Court of Appeals of Texas, Seventh District, Amarillo
ORIGINAL PROCEEDING FOR WRIT OF MANDAMUS
QUINN, C.J., and PIRTLE and PARKER, JJ.
petitioned us for a writ of mandamus directing the Honorable
Mark Hocker, County Court at Law #1, Lubbock County, (trial
court) to vacate his order denying E.S.'s petition for
writ of habeas corpus. Through the latter, E.S. sought to
obtain possession of his two children after their mother
died. At the time he petitioned for habeas relief, the
children were in the possession of their maternal
grandmother. The trial court denied habeas relief after
finding that 1) E.S. consented or acquiesced to the
relinquishment of actual possession and control of the
children for at least six months before petitioning for
habeas relief and 2) there existed a serious and immediate
question regarding the welfare of the children if relief were
granted. We deny the petition for several reasons.
mandamus issues to assist the diligent and not those who
slumber on their rights. In re Laibe Corp., 307
S.W.3d 314, 318 (Tex. 2010) (orig. proceeding) (per curiam).
Whether a relator so slumbered depends upon whether the delay
was unreasonable and the opponent, in good faith, encountered
a detrimental change in position due to the delay.
Id. Satisfaction of these elements depends on the
circumstances involved in the particular case. In re
Oceanografia, S.A., 494 S.W.3d 728, 730 (Tex. 2016)
(orig. proceeding) (per curiam).
the order denying E.S.'s petition to gain possession of
the children was denied by written order signed on May 28,
2019, and orally (in open court) on May 20, 2019. Not until
September 19, 2019, did E.S. seek mandamus relief from us.
This delay of approximately four months was explained in
part. Apparently, E.S. did not retain counsel to pursue such
relief until August 22, 2019. Between August 22nd and
September 19th, counsel allegedly experienced difficulty in
obtaining the documents necessary to support mandamus.
Assuming the latter to be true, no reason was given
explaining the delay between either May 20th or 28th and
August 22nd, however.
during the interim from May 28th to September 19th, the trial
court executed temporary orders appointing the children's
grandmother temporary managing conservator. These orders were
signed in July of 2019. In executing the orders, it imposed
duties of care and control over the children upon
grandmother. Those duties included, among other things, the
duty to shelter, feed, clothe, and educate the children. So
too did grandmother become legally obligated to provide them
medical and dental care. The obligations incurred are quite
significant and may have been avoided had E.S. petitioned for
mandamus relief sooner.
Supreme Court has long said that "'[j]ustice demands
a speedy resolution'" of child custody issues.
In re Tex. Dep't. Fam. & Protective Servs.,
210 S.W.3d 609, 613 (Tex. 2006) (orig. proceeding) (quoting
Proffer v. Yates, 734 S.W.2d 671, 673 (Tex. 1987)).
The approximate and unexplained three-month delay in
obtaining legal counsel to petition for mandamus relief and
the additional one-month lapse before filing that petition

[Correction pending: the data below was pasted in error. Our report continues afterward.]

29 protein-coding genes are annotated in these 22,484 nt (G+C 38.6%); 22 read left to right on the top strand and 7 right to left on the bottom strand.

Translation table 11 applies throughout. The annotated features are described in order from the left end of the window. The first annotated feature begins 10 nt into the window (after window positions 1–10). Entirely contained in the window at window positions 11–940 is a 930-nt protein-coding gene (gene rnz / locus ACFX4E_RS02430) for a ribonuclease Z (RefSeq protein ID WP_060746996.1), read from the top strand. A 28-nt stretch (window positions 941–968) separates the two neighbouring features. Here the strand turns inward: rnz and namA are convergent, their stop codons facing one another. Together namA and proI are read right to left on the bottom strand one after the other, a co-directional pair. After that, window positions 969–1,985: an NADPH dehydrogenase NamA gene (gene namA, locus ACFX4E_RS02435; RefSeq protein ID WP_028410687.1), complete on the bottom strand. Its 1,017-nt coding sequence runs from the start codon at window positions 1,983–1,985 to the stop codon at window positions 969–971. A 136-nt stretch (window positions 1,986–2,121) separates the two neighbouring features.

ignores the foregoing admonishment. That and
grandmother's assuming the legal duties and obligations
attendant to caring for the children leads us to conclude
that E.S. failed to act diligently and, thereby, forfeited
his right to attack the May 28th order via a petition for
the findings underlying the trial court's refusal to
grant E.S. possession of the children were derived from
evidence presented at a hearing. During that hearing, E.S.
tried to explain why he had not seen the children in about
two years. He blamed it on their mother removing them from
Colorado and returning them to Texas. So too did he describe
his purported efforts to communicate with or contact them.
Yet, the trial court also heard testimony about 1) his
failure or refusal to provide for their financial support
after they moved to Lubbock, 2) his failure to pursue legal
avenues in either Colorado or Texas to obtain possession of
the children or otherwise garner periods of visitation, 3)
his having never seen the younger of the two children, 4) his
nominal efforts to contact the children while travelling
through or near Lubbock, 5) the absence of attempt to contact
the children for at least six months before seeking habeas
relief, 6) the children knowing little to nothing about E.S.
or his family, 7) the very young age of the children, 8) the
ties between the children and their current environment and
caregivers, and 9) the lack of familiarity between the
children, E.S., and E.S.'s family.
foregoing evidence is mentioned only to illustrate the
presence of fact issues necessitating resolution before the
trial court could arrive at the findings which justified its
decision. They encompass such questions as whether E.S.
actually acquiesced to the relinquishment of possession by
forgoing legal effort to obtain them, by failing to
financially support them, and by making only sporadic effort
to communicate or contact them. His words may have said one
thing, but his actions another. That was a matter the trial
court had to decide. Another question was whether the
emotional and physical welfare of the children would be
jeopardized by removing them from an environment with which
they were familiar and in which they are cared for and
placing them with an unfamiliar parent who neglected his
prohibited from dealing with disputed areas of fact in an
original mandamus proceeding. In re Angelini, 186
S.W.3d 558, 560 (Tex. 2006) (orig. proceeding). That is,
disputed material facts prevent us from granting mandamus
relief. In re Seas, No. 13-17-00685-CV, 2018
Tex.App. LEXIS 1035, at *8 (Tex. App.-Corpus Christi Feb. 6,
2018, orig. proceeding) (mem. op.) (stating that
"disputed facts prevent the Court from resolving issues
in a ...